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STEM Performance in Scottish Exam Results

10 Aug 2017

Gordon Doig and Paul Stuart, members of the Learned Societies’ Group on Scottish STEM Education (LSG), reflect on this year’s Scottish exam results.

The Scottish examination results released this week (8 August) by the Scottish Qualifications Authority have shown no significant change in entries and pass rates, compared with 2016. Across all subjects the number of entries for National 5 fell slightly by 0.6%, Higher by 1.5% and rose marginally for Advanced Higher by 1.3%.

If we consider the Higher entries, Biology, Chemistry, Mathematics and Physics were all fairly stable compared with 2016, however in 2016 there had been a considerable drop in entries compared with 2015, so the number of students studying these subject to Higher is still below the level that was achieved prior to the replacement of Standard Grades with National 4 and National 5 qualifications. Part of the drop in Biology can be explained with a substantial increase in Human Biology being taken at Higher, though the combined number of entries was still well down compared with 2015.

Almost certainly this will be due to the effect of students at S4 being limited to 5 or 6 course options with National 4 & 5, compared with often 8 choices with Standard Grade. As English and Mathematics are generally taken by most students in S4, this has had the result that other subjects have lower uptake in S4, thus restricting the choices of Highers available, as few students seek to take a Higher in a subject in S5 without first having studied and passed a National 5. Most of the STEM subjects were affected by this, as were a number of non-STEM subjects. Interestingly and perhaps of most concern is that Mathematics dropped by over 10% in 2016, and has just stood still this year.

Ultimately this will mean that fewer students are likely to have taken 2 or 3 science Highers, which will restrict their course choices if they wish to apply for Higher Education.

While there has been a decline in the total number of S5 and S6 students between the 2015 and 2017 examination diets of just under 5%, Biology & Human Biology (combined figure), Chemistry, Physics and Mathematics experienced reduced presentations for Higher by between 6.9% and 10.5%.

Computing Science and Engineering Science, from lower bases, both experienced an increase which differed from the trend across the other STEM subjects.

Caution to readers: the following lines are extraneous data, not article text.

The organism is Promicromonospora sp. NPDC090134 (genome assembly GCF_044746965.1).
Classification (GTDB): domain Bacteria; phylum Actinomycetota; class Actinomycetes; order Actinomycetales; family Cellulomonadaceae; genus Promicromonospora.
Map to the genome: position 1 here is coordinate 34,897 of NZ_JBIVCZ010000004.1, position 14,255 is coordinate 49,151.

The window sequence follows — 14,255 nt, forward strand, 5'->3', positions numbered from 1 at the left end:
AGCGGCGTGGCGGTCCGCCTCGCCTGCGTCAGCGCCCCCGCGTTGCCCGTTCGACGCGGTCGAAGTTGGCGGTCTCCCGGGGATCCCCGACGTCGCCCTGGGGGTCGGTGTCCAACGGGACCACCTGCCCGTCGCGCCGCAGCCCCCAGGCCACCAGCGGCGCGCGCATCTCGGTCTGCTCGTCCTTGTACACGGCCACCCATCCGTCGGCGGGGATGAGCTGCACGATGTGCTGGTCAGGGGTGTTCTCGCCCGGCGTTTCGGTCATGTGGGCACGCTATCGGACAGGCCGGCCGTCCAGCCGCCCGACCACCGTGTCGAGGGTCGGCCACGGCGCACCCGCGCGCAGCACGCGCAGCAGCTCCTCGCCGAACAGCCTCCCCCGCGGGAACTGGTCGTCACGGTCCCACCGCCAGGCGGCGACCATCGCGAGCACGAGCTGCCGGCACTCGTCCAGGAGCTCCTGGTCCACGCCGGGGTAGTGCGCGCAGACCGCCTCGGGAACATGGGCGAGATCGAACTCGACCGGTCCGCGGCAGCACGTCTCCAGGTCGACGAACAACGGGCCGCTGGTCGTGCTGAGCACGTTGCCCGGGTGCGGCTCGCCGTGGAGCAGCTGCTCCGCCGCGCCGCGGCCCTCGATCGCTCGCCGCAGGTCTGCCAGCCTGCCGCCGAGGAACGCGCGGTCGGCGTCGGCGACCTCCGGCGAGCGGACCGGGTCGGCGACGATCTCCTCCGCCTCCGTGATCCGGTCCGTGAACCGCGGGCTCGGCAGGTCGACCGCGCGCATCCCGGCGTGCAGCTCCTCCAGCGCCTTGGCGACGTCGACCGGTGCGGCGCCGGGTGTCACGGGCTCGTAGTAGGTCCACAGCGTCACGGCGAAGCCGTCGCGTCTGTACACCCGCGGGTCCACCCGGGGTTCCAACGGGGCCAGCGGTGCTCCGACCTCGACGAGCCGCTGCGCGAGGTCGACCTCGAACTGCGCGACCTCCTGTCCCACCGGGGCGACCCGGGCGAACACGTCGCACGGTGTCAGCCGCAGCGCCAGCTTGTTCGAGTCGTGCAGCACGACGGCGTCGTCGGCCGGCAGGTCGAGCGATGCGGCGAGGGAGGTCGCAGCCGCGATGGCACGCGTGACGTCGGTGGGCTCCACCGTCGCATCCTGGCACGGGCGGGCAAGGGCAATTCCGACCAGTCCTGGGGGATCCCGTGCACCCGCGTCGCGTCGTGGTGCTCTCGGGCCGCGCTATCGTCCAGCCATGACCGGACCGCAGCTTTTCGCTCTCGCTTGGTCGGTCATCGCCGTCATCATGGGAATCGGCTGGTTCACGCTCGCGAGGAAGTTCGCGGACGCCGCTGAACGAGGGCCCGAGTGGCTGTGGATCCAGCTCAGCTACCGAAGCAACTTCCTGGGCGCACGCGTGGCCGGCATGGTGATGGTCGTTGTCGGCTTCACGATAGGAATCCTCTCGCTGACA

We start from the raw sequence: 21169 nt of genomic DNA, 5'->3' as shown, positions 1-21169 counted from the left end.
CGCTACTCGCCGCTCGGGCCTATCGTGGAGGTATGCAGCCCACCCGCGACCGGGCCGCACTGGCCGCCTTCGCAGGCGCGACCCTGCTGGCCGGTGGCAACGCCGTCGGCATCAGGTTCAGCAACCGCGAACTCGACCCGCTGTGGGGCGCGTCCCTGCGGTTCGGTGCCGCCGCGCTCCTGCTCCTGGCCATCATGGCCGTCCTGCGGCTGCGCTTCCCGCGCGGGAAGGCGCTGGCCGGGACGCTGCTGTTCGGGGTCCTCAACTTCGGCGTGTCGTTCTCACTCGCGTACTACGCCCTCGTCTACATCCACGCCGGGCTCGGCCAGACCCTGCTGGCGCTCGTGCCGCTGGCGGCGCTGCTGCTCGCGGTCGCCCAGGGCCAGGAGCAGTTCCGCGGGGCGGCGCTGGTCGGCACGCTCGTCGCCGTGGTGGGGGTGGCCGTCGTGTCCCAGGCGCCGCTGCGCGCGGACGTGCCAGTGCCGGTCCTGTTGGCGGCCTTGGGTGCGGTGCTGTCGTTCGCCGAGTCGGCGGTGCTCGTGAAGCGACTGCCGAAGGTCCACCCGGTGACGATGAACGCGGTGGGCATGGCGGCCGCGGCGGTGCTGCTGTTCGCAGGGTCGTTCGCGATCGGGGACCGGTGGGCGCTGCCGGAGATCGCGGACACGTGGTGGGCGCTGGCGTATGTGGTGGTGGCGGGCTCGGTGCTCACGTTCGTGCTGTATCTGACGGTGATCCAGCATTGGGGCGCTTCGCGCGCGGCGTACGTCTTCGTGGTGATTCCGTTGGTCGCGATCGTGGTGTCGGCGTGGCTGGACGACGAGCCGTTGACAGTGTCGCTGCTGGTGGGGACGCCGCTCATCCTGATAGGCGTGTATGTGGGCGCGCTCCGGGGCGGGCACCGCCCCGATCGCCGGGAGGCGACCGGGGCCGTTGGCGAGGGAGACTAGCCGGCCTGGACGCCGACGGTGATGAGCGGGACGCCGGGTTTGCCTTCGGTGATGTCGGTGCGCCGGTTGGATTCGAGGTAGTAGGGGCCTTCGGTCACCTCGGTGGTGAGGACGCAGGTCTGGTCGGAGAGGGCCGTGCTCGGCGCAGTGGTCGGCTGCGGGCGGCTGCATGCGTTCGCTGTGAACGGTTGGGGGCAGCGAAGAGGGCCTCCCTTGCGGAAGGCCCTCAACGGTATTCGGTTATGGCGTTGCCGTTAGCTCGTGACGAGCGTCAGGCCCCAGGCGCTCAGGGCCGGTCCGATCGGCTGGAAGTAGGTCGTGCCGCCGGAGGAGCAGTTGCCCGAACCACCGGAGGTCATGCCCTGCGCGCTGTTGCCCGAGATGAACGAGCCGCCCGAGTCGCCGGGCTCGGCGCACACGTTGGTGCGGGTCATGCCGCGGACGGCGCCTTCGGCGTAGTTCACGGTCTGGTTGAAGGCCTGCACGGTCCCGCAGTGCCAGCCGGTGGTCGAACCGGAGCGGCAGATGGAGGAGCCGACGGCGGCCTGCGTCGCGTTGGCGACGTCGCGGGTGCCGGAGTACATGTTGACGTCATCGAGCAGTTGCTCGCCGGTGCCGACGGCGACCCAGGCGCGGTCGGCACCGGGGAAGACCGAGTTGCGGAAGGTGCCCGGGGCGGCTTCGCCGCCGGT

Another issue of concern is that several of the sciences experienced a decrease in entries of around 5% at National 5 in 2017 (Chemistry 5.8%, Computing Science 6.1%, Engineering Science 4.8% and Physics 4.9%). These figures may well result in a decline in presentations for Highers in these subjects in 2018.

The 2017 results for Advanced Higher show that both the entries and pass rates are more volatile, this may not be surprising given the lower number of candidates. Expectedly for most subjects the change in entries reflects the trend of the change in entries at Higher level the previous year, with Mathematics bucking this trend with fewer Higher candidates in 2016 but more Advanced Higher candidates in 2017. Overall pass rates remain similar to 2016 however, both Biology and Engineering Science experienced significant drop in the pass rate, with a decrease of 6% and 24% respectively. Notably, Computing Science, Engineering Science and Mathematics experienced an increase in entries in 2017 as the other STEM subjects experienced decreases.

There were no statistics issued this week to indicate whether the attainment gap between students from the most affluent and poorest backgrounds has reduced and we should consider carrying out research on this with particular consideration of the STEM subjects. Gender data will not be available until late September.

Overall it remains a concern that the number of school students in Scotland studying the sciences has declined since the examination system was changed. We need to recognise and understand the reasons for this and address them as a matter of urgency.

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